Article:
The Public Eye

Sheriff’s departments have highest-paid local government workers in Sacramento region

Sacramento

David Keyes didn’t wear a suit or work in an executive office, but he was the capital region’s highest-paid local government employee in 2013.

As a captain in the Placer County Sheriff’s Office, Keyes received a base salary of $122,000, according to recently released data from the State Controller’s Office. When he retired in November 2013, Keyes also received $150,000 for unused sick time, $19,000 for unused vacation and $64,000 for other incentives, boosting his final-year pay to $355,000.

Keyes, 53, did not return messages from The Sacramento Bee. Since retiring, he has been able to enjoy his longtime hobby of photography, according to a website showcasing his work.

Keyes’ law enforcement sector has more people than any other category on the region’s list of 1,000 highest-paid local government employees, The Bee found in an analysis of the State Controller’s Office 2013 data. In Sacramento, El Dorado, Placer and Yolo counties, 237 sworn employees from sheriff’s departments and 57 sworn officers from police departments were on the list.

The database does not include figures from special districts, including the Sacramento Metropolitan Fire District. Historically, Metro Fire employees have been among the highest-paid in the state. The Controller’s Office has yet to release special district information for 2013.

Sworn personnel from sheriff’s departments received an average of $106,000, compared to $73,000 for all local government employees in the region, the analysis found.

The difference in pay is partially explained by the value and danger of the work performed by sheriff’s deputies, said Robert Bonner, Sacramento County’s labor negotiator.

“The public values public safety, and so we often give them more generous salaries,” he said.

Bonner said the risky nature of the work was shown most recently by the October killing of Sacramento County sheriff’s Deputy Danny Oliver and Placer County sheriff’s Deputy Michael Davis Jr. Authorities say 34-year-old Luis Enriquez Monroy Bracamontes killed the deputies in a crime spree stretching from Sacramento to Auburn.

Kevin Mickelson, president of the Sacramento County Deputy Sheriffs’ Association, said keeping pay competitive is essential to attracting qualified employees. Sacramento County uses salary surveys of other local departments to make sure pay doesn’t significantly lag, Mickelson and Bonner said.

Placer County also uses salary surveys to gauge pay, said department spokeswoman Dena Irwin. The standards for setting pay were established in a 1977 voter-approved measure sponsored by the Deputy Sheriffs’ Association.

But in using such standards, local governments are ignoring the long-term costs of paying deputies high salaries, said Craig Powell of the Sacramento Taxpayers Association. Those salaries are a big reason local governments have “gargantuan” unfunded liabilities in their pension funds, he said.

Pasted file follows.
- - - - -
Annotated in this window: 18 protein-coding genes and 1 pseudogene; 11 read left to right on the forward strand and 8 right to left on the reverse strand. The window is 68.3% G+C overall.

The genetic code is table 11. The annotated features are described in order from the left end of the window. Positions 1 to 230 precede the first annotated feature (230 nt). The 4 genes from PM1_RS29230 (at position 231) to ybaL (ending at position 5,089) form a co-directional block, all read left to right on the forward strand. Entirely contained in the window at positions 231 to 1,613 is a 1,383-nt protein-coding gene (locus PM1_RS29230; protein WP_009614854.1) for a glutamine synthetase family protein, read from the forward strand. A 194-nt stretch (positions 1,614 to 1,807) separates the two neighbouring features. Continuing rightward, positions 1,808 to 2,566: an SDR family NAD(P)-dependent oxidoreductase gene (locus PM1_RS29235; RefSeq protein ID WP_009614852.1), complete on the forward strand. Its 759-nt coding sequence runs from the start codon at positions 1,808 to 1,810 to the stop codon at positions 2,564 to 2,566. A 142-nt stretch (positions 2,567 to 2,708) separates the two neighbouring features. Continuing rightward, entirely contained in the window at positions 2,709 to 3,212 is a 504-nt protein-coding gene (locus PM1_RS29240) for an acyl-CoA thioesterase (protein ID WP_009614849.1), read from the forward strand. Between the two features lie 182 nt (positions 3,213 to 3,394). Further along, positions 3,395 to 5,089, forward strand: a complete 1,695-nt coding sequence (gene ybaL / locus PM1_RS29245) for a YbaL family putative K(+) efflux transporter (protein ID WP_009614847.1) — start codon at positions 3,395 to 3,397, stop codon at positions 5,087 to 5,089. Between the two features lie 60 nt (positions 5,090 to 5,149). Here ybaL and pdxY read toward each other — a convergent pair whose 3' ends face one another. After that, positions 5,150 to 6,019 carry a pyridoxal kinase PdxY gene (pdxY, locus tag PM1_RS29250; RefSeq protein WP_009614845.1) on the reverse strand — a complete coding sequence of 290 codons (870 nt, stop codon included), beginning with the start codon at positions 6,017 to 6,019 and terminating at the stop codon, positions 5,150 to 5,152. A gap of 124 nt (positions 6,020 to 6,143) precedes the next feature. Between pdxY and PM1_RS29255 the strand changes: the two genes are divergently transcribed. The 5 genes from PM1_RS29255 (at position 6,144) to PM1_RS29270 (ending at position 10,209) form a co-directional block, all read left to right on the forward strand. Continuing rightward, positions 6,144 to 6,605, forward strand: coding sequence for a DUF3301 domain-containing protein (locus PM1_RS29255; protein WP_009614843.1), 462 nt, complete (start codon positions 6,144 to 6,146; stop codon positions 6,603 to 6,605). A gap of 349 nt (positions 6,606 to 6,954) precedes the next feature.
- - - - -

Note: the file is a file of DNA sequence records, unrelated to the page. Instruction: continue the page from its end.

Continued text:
Gov. Jerry Brown’s Pension Reform Act of 2013 intended to curb pension costs by eliminating some pay categories that can count toward retirement calculations. But the board at CalPERS, which administers most local government retirement plans, last year voted to keep many of the categories, such as ongoing bonuses for certifications, meeting physical fitness standards and working as a crime scene investigator.

Payments for unused sick time and vacation do not count toward retirement benefits, according to a state law cited by CalPERS spokeswoman Rosanna Westmoreland. Nevertheless, Powell calls such payments problematic.

“I think it’s abusive,” he said. “It’s not what sick time was intended to do.”

Counties in the region have different policies on collecting pay for accrued sick time and generally restrict how many hours can be counted, how much can be paid, or both.

Placer County allows deputies to collect 50 percent of the cash value of accumulated sick time after 10 years of employment, and another 5 percent for each successive year of service. Sacramento County doesn’t allow employees in the deputies’ union to cash out sick time, while managers in the Sheriff’s Department can receive half of the cash value and the other half of the value applied as service credit toward retirement calculations.

The Controller’s Office tracks vacation and sick time cash-outs as lump-sum payments. In 2013, 32 sworn employees of sheriff’s departments in the region received lump-sum payments of $20,000 or more, with 22 from Placer County and 10 from Sacramento County.

That includes former Sacramento County Undersheriff Richard Book, who retired in July 2013 and received $100,000 for accrued sick time and $34,000 for unused vacation, county records show.

Sworn employees from the Sacramento County Sheriff’s Department, the highest paid in the region, benefit from other incentives. The county pays them extra to receive additional certifications beyond the basic requirement from the Commission on Peace Officer Standards and Training, and more for post-high-school education.

Sacramento County sworn personnel made an average of $25,000 in the category used to track such pay, according to the controller’s 2013 data. The figures include the allowance of about $1,000 that officers receive each year to clean and replace uniforms.

Bonner and Mickelson said such incentives help to attract well-qualified law-enforcement officers and improve their skills when they join. Across the region, the incentives provided a big boost in their paychecks: Sworn sheriff’s personnel made an additional 27 percent above their regular pay in 2013, more than twice the average for all local government employees.

Call The Bee’s Brad Branan, (916) 321-1065. Follow him on Twitter @BradB_at_SacBee.

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